1031 Canal places the blame for the building’s failure on Citadel, All-Star, Heaslip Engineering, architect Harry Baker Smith and 15 other subcontractors. Because of the group’s contract with Citadel to build the hotel at Canal and N. Rampart streets, it also sued the insurance providers of each contractor and subcontractor.

New Orleans sues owners of collapsed Hard Rock Hotel for $12M over cleanup, other costs

The lawsuit takes particularly pointed aim at Heaslip, which was cited for several key violations by investigators with the U.S. Occupational Health and Safety Administration. It claims that Heaslip failed to design the proper support beams and columns or calculate the proper loads that each floor could support. It branches out from there to the lead contractor, Citadel, and the various trades subcontractors.

“Just as Heaslip did not run appropriate load calculations and analyses, neither did the general contractor, or any subcontractor or supplier,” the lawsuit alleges.



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Demi Searls, 7, and Harlo Cartozzo, 8, write notes to their uncle Anthony Floyd Magrette who died in the Hard Rock Hotel construction site collapse in New Orleans, Monday, Oct. 12,

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Hard Rock developer sues its contractors on fatal collapse’s 1-year anniversary

The company that owns and developed the ill-fated Hard Rock Hotel sued 19 of its construction contractors and subcontractors and 21 insurance companies seeking damages exactly one year after the 18-story building collapsed, killing three workers.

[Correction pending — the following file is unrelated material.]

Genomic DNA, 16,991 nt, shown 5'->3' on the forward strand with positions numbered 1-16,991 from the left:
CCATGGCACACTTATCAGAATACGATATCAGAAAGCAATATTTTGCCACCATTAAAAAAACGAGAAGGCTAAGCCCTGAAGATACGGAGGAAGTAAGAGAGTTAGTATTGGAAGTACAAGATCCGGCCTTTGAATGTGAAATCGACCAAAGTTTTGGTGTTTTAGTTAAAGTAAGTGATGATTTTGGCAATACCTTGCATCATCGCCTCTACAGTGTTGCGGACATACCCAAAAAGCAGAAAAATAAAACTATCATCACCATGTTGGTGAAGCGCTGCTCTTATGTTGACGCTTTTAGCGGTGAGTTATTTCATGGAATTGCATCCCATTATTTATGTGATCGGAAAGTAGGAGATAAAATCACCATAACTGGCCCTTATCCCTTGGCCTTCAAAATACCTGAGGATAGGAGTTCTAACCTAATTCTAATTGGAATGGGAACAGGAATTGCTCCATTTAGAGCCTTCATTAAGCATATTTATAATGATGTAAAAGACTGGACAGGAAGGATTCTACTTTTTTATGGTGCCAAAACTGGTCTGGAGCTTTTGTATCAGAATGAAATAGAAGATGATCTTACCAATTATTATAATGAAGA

Hard Rock still stands a year after collapse killed 3

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The 68-page lawsuit was filed Oct. 12, 2020, exactly a year after the upper floors of the Hard Rock collapsed, killing three workers, injuring dozens and causing a hazard that loomed over the city through an especially active hurricane season. 

The ownership group, 1031 Canal Development, is led by Mohan Kailas, but the company’s spokesmen have stated that the principals of two of the project’s main contractors — Denzell Clark, owner of general contractor Citadel Builders and Todd Trosclair, owner of electrical contractor All-Star Electric — also owned a share of 1031.

But 1031 places the blame for the collapse squarely on Citadel, All-Star, engineer of record Heaslip Engineering, architect Harry Baker Smith and 15 other subcontractors. Because of 1031’s contract with Citadel to build the hotel, it also sued the insurance providers of each contractor and subcontractor.

RELATED: Metal used to hold concrete floors at Hard Rock Hotel different from what city approved, records show

The lawsuit takes particularly pointed aim at Heaslip, which was cited for several key violations by U.S. Occupational and Safety Health Administration investigators.